This was a championship team, whose signature regular season game was a 5 OT meltdown in South Bend.

This was a championship team, which was challenged to win out after that Saturday Night massacre. And did, one game at a time, sixteen games in a row.

This was a championship team, which found itself down big to a Final Four school in the Big East Final, then ended up outscoring Syracuse by 30 in the second half. This was a championship that eviscerated Duke in the regional final, while suffering over the loss of Kevin Ware.

This was a championship team that overcame a 12 point deficit in the national semi-final. Then did it again on the last Monday of the season.

Heartache, heartbreak, adversity. These Cards suffered them all and prevailed.

Losses, doubts, flaws. These Cards experienced them all and prevailed.

It was a magic ride to the title. Was it the first? Of course not. But it’s the latest.

* * * * *

I watched the game again last night. (Third time. Once in real time. Twice in more relaxed replay.)

I was looking for two things. 1) Whether the referees affected the outcome of the game, 2) Which coach got the better of the other?

Louisville was whistled for 22 fouls, 7 more than Michigan. But that was really of no consequence. Michigan did get the short end of the stick on a couple of key plays. Trey Burke cleanly blocked Peyton Siva during crunch time, but was called for a foul. Gorgui Dieng was credited for a block, but actually goal tended. There were a couple of others. Both ways. But, truth be told, the Cards got the better end of the deal on the missed calls.

But, being as objective as I can be — difficult for sure — Louisville still made more plays when it mattered. The Cardinals kept the Wolverines measured when it was back and forth at crunch time, grabbing the lead and not relinquishing it.

Bottom line: U of L won the game. Michigan did not. The victory was earned and deserved.

As Greg, Kenny and Chuck indicated after the game, Pitino’s coaching was masterful. Beilein, nice guy he may be, was in over his head.

Two Pitino moves stick out for me.

After Luke Hancock hit two FTs and the first of those monumental treys in that 1:58 segment of the 1st half, he committed his 2d foul. Pitino left him in the game. LH proceeded to hit three more in a row from downtown.

In the second half, McGary scored an easy, relatively unguarded bucket. Pitino immediately called a timeout. Whatever he told his troops, this is the deal. McGary was no factor the rest of the game.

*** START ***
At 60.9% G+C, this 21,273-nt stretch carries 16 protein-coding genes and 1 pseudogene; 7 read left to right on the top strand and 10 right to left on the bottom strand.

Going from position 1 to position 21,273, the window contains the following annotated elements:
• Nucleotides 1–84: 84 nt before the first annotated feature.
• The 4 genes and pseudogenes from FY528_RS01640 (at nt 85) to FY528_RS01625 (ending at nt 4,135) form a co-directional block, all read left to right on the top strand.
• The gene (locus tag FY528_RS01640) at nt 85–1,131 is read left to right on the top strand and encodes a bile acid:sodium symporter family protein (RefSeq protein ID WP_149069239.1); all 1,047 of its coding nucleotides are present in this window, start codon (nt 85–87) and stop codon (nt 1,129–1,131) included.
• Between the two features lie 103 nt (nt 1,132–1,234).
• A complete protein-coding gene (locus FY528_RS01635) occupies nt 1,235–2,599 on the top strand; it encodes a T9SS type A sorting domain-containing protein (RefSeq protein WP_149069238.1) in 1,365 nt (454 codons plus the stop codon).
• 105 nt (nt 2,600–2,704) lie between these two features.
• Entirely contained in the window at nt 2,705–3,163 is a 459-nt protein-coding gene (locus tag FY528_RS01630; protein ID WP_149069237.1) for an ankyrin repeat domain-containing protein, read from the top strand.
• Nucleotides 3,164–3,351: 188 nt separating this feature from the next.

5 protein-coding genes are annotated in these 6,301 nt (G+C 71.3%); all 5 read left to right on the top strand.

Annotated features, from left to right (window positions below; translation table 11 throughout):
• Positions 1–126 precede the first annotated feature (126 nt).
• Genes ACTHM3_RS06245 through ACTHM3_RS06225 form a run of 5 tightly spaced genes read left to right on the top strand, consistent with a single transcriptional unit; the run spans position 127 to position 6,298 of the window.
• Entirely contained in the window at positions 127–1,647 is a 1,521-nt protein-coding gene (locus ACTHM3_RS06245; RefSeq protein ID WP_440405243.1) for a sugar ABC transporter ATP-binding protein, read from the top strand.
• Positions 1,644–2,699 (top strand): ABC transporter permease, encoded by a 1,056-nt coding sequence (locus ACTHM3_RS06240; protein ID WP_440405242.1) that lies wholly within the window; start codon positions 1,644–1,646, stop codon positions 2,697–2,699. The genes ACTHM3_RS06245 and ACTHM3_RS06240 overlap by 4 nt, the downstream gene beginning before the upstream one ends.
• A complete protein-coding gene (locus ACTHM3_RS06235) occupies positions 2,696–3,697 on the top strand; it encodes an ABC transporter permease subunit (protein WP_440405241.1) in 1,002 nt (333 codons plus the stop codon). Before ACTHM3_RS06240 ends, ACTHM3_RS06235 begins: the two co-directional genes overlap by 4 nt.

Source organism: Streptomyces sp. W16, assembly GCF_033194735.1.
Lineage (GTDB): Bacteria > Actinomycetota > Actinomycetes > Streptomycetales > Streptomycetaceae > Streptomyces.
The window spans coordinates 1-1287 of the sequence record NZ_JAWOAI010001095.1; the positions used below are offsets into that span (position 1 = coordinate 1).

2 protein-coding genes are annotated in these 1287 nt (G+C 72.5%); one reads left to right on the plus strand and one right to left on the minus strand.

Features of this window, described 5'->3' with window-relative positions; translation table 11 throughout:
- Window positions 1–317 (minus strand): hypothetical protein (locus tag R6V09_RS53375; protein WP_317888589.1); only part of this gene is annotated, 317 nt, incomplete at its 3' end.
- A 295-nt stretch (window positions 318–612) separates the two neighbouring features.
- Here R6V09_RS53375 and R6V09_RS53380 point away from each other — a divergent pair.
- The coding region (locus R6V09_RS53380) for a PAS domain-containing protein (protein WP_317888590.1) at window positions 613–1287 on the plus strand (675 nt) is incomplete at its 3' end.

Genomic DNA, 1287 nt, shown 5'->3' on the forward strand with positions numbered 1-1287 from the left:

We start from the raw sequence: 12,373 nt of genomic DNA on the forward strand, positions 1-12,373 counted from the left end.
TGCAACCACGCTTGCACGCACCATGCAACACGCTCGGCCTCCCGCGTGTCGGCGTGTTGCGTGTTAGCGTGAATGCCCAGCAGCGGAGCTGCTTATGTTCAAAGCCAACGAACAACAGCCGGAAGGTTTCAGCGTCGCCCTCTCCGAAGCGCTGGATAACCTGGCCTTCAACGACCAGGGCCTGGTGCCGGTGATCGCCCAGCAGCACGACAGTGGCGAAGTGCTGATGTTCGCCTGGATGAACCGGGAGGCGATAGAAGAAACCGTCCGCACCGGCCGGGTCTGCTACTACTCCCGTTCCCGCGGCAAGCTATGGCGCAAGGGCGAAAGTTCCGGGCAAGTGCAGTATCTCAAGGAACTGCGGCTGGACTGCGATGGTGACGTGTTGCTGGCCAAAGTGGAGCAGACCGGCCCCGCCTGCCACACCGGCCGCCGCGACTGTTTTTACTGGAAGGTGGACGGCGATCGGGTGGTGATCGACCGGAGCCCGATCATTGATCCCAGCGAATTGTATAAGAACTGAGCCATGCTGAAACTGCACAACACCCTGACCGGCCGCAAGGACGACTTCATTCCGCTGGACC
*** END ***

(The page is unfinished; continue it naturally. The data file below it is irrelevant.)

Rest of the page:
Meanwhile, Beilein became enamored with Spike Albrecht, who did little if anything the last 2/3s of the game, and let the national POY sit for most of a half. He also left McGary on the bench way too long when he was saddled with fouls.

And, at the end, when Michigan should have been fouling immediately to lengthen the game, Beilein’s instructions were to let too much time run off the clock.

* * * * *

The C-J’s Kyle Tucker posted a somewhat controversial blog, especially for Cardinal fans, in which he posited the query, how hard was U of L’s journey to the title?

 He used a reasonably simplistic formula, by adding the the total of seedings of foes beaten.

U of L’s “score” was 51, the largest — lower is better — since Vegas tallied 54 in ’90.

While this is certainly dialog-inducing, it is of little consequence, because, all together now: Rule #2. You only play who(m) you play.

It’s the nature of the tourney. Teams are going to be upset. Higher seeded teams are going to advance. Deservedly so. They survived and advanced. The Cards got a break in ’82. UAB upset UVa in the regional semis, giving Louisville an easier path to the Final Four.

It happens.

The lowest total a #1 seed that makes it to the title game can have is 32 (16+8+4+2+1+1).

The lowest total by any school since ’85 is 20 by #8 Villanova ((9+1+5+2+2+1). Of course, a #1 seed is always going to start out with at least 24 points (16+8).

Anyway, this argument is of little significance, except, of course to UK fans, who wish to denigrate the Cardinals’ accomplishment. The Cats total last year was 37.

Louisville beat the teams it faced. Six times in a row. That’s all you can ask.

– Seedy K



  1. doug
    Posted April 18, 2013 at 10:38 am | Permalink

    For many of the reasons outlined in your column, this team easily moves to the top of my favorite team’s list. No need to get into discussion of other UL teams perhaps being more talented. Very early in the season, a couple of us noted in these spaces that this team was special and capable of accomplishing the ultimate. “Enjoy the ride” was the advice………..and what a ride it was!

  2. ken
    Posted April 18, 2013 at 3:37 pm | Permalink

    CD, oughtn’t you say “L yeah” ?